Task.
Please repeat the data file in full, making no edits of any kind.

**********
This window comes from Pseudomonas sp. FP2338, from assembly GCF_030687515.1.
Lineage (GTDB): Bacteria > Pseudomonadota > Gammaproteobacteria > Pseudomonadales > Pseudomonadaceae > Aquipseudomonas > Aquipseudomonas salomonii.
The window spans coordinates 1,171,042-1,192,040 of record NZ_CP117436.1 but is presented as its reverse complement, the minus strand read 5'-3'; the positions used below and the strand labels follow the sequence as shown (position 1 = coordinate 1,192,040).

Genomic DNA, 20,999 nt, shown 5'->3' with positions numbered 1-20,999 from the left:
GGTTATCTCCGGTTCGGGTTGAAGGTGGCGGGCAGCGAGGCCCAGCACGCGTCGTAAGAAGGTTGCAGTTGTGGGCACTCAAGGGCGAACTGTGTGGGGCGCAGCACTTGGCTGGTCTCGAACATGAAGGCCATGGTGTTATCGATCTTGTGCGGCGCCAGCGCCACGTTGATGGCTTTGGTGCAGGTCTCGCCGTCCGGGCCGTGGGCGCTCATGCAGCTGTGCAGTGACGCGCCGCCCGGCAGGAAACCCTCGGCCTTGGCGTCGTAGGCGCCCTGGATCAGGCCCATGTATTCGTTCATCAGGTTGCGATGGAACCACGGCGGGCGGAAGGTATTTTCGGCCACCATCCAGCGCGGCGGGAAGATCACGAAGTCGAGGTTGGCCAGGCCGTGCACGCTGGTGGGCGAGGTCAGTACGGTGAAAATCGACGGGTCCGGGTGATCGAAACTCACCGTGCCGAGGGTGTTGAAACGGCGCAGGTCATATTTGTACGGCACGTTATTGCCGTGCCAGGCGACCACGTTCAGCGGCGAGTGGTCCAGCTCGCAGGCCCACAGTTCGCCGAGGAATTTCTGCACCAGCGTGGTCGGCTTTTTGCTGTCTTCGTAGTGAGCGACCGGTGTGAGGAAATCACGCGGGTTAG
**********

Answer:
This window comes from Pseudomonas sp. FP2338, from assembly GCF_030687515.1.
Lineage (GTDB): Bacteria > Pseudomonadota > Gammaproteobacteria > Pseudomonadales > Pseudomonadaceae > Aquipseudomonas > Aquipseudomonas salomonii.
The window spans coordinates 1,171,042-1,192,040 of record NZ_CP117436.1 but is presented as its reverse complement, the minus strand read 5'-3'; the positions used below and the strand labels follow the sequence as shown (position 1 = coordinate 1,192,040).

Genomic DNA, 20,999 nt, shown 5'->3' with positions numbered 1-20,999 from the left:
GGTTATCTCCGGTTCGGGTTGAAGGTGGCGGGCAGCGAGGCCCAGCACGCGTCGTAAGAAGGTTGCAGTTGTGGGCACTCAAGGGCGAACTGTGTGGGGCGCAGCACTTGGCTGGTCTCGAACATGAAGGCCATGGTGTTATCGATCTTGTGCGGCGCCAGCGCCACGTTGATGGCTTTGGTGCAGGTCTCGCCGTCCGGGCCGTGGGCGCTCATGCAGCTGTGCAGTGACGCGCCGCCCGGCAGGAAACCCTCGGCCTTGGCGTCGTAGGCGCCCTGGATCAGGCCCATGTATTCGTTCATCAGGTTGCGATGGAACCACGGCGGGCGGAAGGTATTTTCGGCCACCATCCAGCGCGGCGGGAAGATCACGAAGTCGAGGTTGGCCAGGCCGTGCACGCTGGTGGGCGAGGTCAGTACGGTGAAAATCGACGGGTCCGGGTGATCGAAACTCACCGTGCCGAGGGTGTTGAAACGGCGCAGGTCATATTTGTACGGCACGTTATTGCCGTGCCAGGCGACCACGTTCAGCGGCGAGTGGTCCAGCTCGCAGGCCCACAGTTCGCCGAGGAATTTCTGCACCAGCGTGGTCGGCTTTTTGCTGTCTTCGTAGTGAGCGACCGGTGTGAGGAAATCACGCGGGTTAG